Weekly e-Devotion: July 23 Edition

John 6:1-21

The Gospel Lesson for  7/25/21

 6After this Jesus went to the other side of the Sea of Galilee, also called the Sea of Tiberias.  2A large crowd kept following him because they saw the signs that he was doing for the sick. 3Jesus went up the mountain and sat down there with his disciples. 4Now the Passover, the festival of the Jews, was near. 5When he looked up and saw a large crowd coming towards him, Jesus said to Philip, “Where are we to buy bread for these people to eat?” 6He said this to test him, for he himself knew what he was going to do. 7Philip answered him, “Six months’ wages would not buy enough bread for each of them to get a little.” 8One of his disciples, Andrew, Simon Peter’s brother, said to him, 9There is a boy here who has five barley loaves and two fish. But what are they among so many people?” 10Jesus said, “Make the people sit down.” Now there was a great deal of grass in the place; so they sat down, about five thousand in all. 11Then Jesus took the loaves, and when he had given thanks, he distributed them to those who were seated; so also the fish, as much as they wanted. 12When they were satisfied, he told his disciples, “Gather up the fragments left over, so that nothing may be lost.” 13So they gathered them up, and from the fragments of the five barley loaves, left by those who had eaten, they filled twelve baskets. 14When the people saw the sign that he had done, they began to say, “This is indeed the prophet who is to come into the world.” 15 When Jesus realized that they were about to come and take him by force to make him king, he withdrew again to the mountain by himself. 16 When evening came, his disciples went down to the lake, 17got into a boat, and started across the lake to Capernaum. It was now dark, and Jesus had not yet come to them. 18The lake became rough because a strong wind was blowing. 19When they had rowed about three or four miles, they saw Jesus walking on the lake and coming near the boat, and they were terrified. 20But he said to them, “It is I; do not be afraid.” 21Then they wanted to take him into the boat, and immediately the boat reached the land towards which they were going.

    Scrolling through commentaries on our upcoming lectionary passage from John 6, I ran across a detail to which I hadn’t paid much attention highlighted in an article by Robert Hoch.
    The story of the feeding of the 5,000ish (Women and children not included in this figure.) is one of relatively few events, and the only miracle story, that is narrated in all 4 Gospels.  I have loved John’s version most of all, principally for the appearance of the boy who bears the lunch which ends up being broken for the masses.  A child is not too humble a vessel to bear the means of this miracle, which serves as an important sign of Jesus’ identity to those who witness it, and bears beautiful Eucharistic overtones immediately recognizable to later listeners.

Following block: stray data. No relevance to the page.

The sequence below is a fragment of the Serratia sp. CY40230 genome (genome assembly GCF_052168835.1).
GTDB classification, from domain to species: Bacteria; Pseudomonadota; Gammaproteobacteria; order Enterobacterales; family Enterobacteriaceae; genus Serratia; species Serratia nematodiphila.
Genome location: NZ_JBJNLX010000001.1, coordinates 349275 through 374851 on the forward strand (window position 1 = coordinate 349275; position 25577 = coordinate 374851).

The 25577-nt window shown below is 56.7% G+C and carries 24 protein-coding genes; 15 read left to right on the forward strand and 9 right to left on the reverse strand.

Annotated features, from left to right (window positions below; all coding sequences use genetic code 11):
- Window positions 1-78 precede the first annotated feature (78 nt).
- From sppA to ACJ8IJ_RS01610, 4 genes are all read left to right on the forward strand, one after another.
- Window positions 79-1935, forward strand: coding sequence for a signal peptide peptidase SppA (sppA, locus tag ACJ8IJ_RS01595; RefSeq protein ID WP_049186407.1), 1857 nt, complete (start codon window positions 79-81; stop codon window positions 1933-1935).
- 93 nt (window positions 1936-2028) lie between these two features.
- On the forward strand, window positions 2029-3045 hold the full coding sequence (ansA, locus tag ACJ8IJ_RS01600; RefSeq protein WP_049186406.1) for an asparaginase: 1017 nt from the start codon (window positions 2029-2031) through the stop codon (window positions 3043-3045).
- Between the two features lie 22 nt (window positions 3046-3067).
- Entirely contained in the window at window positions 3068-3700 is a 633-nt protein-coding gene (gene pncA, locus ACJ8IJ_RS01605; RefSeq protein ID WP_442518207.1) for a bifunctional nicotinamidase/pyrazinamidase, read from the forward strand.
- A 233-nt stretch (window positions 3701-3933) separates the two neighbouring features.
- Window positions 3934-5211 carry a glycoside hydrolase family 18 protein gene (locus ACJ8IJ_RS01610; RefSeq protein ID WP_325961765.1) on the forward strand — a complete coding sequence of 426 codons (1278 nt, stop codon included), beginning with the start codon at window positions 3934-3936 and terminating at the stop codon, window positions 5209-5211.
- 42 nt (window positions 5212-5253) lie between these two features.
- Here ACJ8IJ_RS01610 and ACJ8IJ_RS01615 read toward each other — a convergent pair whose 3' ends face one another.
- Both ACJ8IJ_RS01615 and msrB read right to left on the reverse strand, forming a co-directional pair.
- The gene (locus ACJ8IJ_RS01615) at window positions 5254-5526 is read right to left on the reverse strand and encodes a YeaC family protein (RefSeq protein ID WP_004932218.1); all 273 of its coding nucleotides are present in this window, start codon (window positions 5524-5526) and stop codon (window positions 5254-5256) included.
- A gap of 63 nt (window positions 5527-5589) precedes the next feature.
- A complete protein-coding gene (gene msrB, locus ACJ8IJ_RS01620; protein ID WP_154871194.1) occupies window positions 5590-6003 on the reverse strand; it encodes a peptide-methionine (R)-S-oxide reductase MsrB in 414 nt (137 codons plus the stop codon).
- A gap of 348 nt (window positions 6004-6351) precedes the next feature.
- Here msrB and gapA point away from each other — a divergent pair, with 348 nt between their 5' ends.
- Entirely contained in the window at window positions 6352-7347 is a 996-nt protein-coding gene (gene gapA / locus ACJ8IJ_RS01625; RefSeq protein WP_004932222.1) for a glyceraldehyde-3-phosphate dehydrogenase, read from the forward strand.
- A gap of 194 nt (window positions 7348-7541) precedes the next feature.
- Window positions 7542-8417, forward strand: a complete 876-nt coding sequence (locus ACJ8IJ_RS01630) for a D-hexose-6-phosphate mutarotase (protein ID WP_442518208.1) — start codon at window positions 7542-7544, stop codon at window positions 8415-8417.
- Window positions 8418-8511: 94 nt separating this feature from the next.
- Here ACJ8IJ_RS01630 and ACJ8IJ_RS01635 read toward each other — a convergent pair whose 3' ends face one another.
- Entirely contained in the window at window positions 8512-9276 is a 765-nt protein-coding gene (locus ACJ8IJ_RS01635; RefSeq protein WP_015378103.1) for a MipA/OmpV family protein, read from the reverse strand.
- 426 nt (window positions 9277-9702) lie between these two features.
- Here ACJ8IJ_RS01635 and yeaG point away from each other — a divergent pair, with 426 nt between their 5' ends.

On this reading, another particularly Johannine detail jumped out at me; it’s only John that tells us what kind of bread it was!  Barley loaves, we are told, five of them, and two dried fish.  It’s interesting, because barley was likely the first grain ever to be cultivated by humans, beginning some 10,000 years ago in the Fertile Crescent, and gradually became a staple crop across much of Eurasia and even some of North Africa.  By Jesus’ time, wheat had replaced barley in prominence throughout the Roman Empire.  But barley bread remained a staple food of the peasant class.  Barley was the bread of the poor.  Thus it was the humblest of loaves, taken from the humblest of humans (a child) that fed the crowd to satisfaction, yielded 12 baskets of leftovers, and prompted the people to say, “This is indeed the prophet who is come into the world.”
    How deeply and intimately he comes, the Bread of Life as common fare, familiar and sacred all at once.
    Perhaps I’m thinking about this detail because today we began to discuss what a return to pre-COVID patterns of communion might look like, when we might be able to supplement the convenient but blah-tasting and hard-to-open little packages we’ve been using during the pandemic with something a little more fresh and accessible.  Not having grown up with wafers, but instead in a tradition that used “real” bread for communion, I had always marveled at how churches could choose such bland substance for the means of grace.  However, John’s barley loaves have me re-thinking my perspective.  It’s not the bread that’s special, it’s what happens when he breaks and shares it.  The fact that it is common, ordinary, and forgettable on its own just reinforces the point.  Jesus indwells the ordinary, uplifts the humble, sanctifies and multiplies our meager gifts.  Next time I place that wafer on my tongue, I will marvel a bit at what miracles the Son of God can perform with such means… and be thankful to be part of the receiving multitude.

e-Devotion author: Pastor Kristin Rice.
If you are interested in becoming an e-Devotion author, please contact Pastor Dan at dhoeger@allsaintsphoenix.org or 602.866.9191.
The e-Devotion can also be viewed on the All Saints website.


Heavenly Father, thank your for the miracles of your Son that uplift us. Amen.

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July 25
9th Sunday after Pentecost
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2 Samuel 11:1-15

Psalm 14
Ephesians 3:14-21
John 6:1-21 *

August 1
10th Sunday after Pentecost

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Exodus 16:2-4, 9-15

Psalm 78:23-29
Ephesians 4:1-16
John 6:24-35

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